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Find your true life work in Africa. Africa is home to more unknown history than known. A map of Africa does not begin to show the vastness of people, culture, food, living and ancient history of the African continent. Established 2008 Chic African Culture is a learning tool to meet the demand for better education about the entire continent of Africa.

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Sunday, April 19, 2015

Beautiful Bamboo Forests of Ethiopia

Beautiful Bamboo Forests of Ethiopia

Bamboo Forests
Over 1 million hectares or around 2.5 million acres of bamboo are growing wild in Ethiopian forests, that's 7 percent of the world's bamboo resources growing wild in Africa.

Bamboo Forests of Ethiopia.

Beautiful Bamboo Forests of Ethiopia


Explore and Understand Africa Through Her Food and Culture




When you think of Bamboo, does Africa come to mind? Bamboo grows throughout Africa in South Africa, Ethiopia, Kenya, Uganda, Tanzania, Burundi, Cameroon, Rwanda, DR Congo, Malawi and Zambia. Bamboo is one of Ethiopia's most under-utilized resources.


Currently there are over 1 million hectares or around 2.5 million acres of bamboo growing wild in Ethiopian forests. Ethiopia has Africa's largest bamboo forest.

Ethiopia’s Ministry of Agriculture and Rural Development stated to news agencies that there were no formal bamboo economies in Ethiopia until 2013 with an award going to the African Bamboo company for the Biomass-Powered Thermal Processing of Ethiopian Bamboo. African Bamboo is a forestry, wood, and bio-energy company located in Addis Ababa, Ethiopia.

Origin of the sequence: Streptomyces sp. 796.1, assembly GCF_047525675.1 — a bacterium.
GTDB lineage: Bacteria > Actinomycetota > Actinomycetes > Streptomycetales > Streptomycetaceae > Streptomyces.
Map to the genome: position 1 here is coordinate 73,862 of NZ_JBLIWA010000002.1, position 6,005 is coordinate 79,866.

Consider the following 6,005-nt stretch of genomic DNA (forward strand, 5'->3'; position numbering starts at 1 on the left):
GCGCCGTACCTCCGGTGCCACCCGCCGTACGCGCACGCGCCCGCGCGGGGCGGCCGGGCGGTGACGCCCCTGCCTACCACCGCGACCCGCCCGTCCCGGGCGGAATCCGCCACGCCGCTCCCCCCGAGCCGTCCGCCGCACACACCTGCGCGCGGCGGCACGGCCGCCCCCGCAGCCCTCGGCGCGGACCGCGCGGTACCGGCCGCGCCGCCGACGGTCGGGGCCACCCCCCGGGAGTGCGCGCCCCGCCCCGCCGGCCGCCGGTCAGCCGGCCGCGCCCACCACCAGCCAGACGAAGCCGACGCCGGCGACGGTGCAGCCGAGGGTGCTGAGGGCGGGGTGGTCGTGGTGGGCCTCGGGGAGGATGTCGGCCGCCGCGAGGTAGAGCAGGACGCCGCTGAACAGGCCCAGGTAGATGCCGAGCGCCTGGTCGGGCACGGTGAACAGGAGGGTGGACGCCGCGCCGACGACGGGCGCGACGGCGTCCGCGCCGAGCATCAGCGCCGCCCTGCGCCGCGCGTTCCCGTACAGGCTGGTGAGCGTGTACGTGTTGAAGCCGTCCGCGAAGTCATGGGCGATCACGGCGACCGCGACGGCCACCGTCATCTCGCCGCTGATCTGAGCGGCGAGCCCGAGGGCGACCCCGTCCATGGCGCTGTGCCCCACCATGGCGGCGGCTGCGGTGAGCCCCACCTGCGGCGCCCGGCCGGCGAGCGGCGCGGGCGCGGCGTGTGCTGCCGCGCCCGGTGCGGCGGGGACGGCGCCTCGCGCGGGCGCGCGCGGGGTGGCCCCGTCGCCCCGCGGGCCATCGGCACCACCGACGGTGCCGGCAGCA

Two species of bamboo occur naturally in Ethiopia, Shimel and Kerekeha. Lowland bamboo is known locally as Shimel and makes up about 80 percent of the Ethiopia’s bamboo forest resources

Mountain gorillas eat bamboo in Sub-Saharan Africa

Shimel grows in western Ethiopia near the Sudanese border. Highland bamboo, or Kerekeha, grows in the rainy highlands of Northwestern and Southern Ethiopia and makes up 6.5 percent of total forest cover in Ethiopia. The remaining 13.5 percent of forest bamboo is varied with numerous species.


Bamboos are some of the strongest and fastest-growing plants in the world. In comparison to softwood trees that can take 30 years to reach maturity, bamboo is a fully mature resource after three years, making it commercially and environmentally sustainable


Africa below the Sahara desert has three million hectares of bamboo forest, around four percent of the continent’s total forest cover. Ethiopia plans to increase its bamboo cover to two million hectares over the next five years.


Sub-Saharan Africa has three million hectares of bamboo forest.


Did you know?
Ethiopia the second most populous country in Africa.

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